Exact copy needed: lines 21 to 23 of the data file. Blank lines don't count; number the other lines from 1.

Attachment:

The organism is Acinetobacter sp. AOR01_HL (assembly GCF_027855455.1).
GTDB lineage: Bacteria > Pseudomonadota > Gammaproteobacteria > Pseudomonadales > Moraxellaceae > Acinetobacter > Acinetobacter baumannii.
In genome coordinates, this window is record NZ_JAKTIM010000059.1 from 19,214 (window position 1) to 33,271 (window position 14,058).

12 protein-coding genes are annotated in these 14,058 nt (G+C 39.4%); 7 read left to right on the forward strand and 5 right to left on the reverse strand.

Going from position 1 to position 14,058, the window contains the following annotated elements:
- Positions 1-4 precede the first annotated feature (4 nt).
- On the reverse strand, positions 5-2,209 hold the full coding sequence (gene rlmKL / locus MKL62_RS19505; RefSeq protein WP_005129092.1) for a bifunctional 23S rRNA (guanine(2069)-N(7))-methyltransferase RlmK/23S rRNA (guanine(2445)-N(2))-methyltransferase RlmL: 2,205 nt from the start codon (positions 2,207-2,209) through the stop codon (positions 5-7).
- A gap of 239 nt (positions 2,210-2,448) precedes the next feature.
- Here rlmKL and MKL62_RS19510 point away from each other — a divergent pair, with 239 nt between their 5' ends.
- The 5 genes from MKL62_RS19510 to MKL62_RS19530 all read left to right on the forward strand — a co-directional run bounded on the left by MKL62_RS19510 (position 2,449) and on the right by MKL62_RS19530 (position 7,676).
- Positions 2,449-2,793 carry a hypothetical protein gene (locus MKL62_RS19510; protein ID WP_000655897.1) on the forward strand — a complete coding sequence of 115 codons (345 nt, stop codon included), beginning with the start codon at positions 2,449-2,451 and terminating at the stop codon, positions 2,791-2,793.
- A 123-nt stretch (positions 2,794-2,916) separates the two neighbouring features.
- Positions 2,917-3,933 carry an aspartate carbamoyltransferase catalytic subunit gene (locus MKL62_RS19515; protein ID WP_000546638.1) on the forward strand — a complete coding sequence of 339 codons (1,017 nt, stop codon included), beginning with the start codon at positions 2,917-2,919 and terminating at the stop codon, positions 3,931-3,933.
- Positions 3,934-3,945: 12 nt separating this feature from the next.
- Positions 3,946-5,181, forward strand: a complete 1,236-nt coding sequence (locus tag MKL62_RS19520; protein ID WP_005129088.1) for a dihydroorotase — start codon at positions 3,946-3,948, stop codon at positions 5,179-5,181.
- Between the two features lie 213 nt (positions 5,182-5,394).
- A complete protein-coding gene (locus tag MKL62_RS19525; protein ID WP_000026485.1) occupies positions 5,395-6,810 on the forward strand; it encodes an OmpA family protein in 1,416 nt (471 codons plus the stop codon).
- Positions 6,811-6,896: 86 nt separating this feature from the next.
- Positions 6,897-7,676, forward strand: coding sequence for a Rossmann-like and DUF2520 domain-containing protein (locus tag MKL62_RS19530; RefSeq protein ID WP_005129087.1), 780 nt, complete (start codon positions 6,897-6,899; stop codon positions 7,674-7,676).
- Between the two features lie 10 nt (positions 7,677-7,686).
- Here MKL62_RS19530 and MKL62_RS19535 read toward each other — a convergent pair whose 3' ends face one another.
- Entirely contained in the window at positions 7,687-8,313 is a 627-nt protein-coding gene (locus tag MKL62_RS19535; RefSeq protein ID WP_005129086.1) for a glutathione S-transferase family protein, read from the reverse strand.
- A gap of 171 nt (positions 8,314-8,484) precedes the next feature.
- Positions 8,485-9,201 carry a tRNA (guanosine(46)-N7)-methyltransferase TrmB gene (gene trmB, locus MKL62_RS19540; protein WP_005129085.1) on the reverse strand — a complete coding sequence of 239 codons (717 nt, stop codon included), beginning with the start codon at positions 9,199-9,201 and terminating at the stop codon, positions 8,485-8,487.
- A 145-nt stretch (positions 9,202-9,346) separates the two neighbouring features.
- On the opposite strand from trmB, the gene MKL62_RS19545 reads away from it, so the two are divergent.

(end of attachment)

- Here MKL62_RS19530 and MKL62_RS19535 read toward each other — a convergent pair whose 3' ends face one another.
- Entirely contained in the window at positions 7,687-8,313 is a 627-nt protein-coding gene (locus tag MKL62_RS19535; RefSeq protein ID WP_005129086.1) for a glutathione S-transferase family protein, read from the reverse strand.
- A gap of 171 nt (positions 8,314-8,484) precedes the next feature.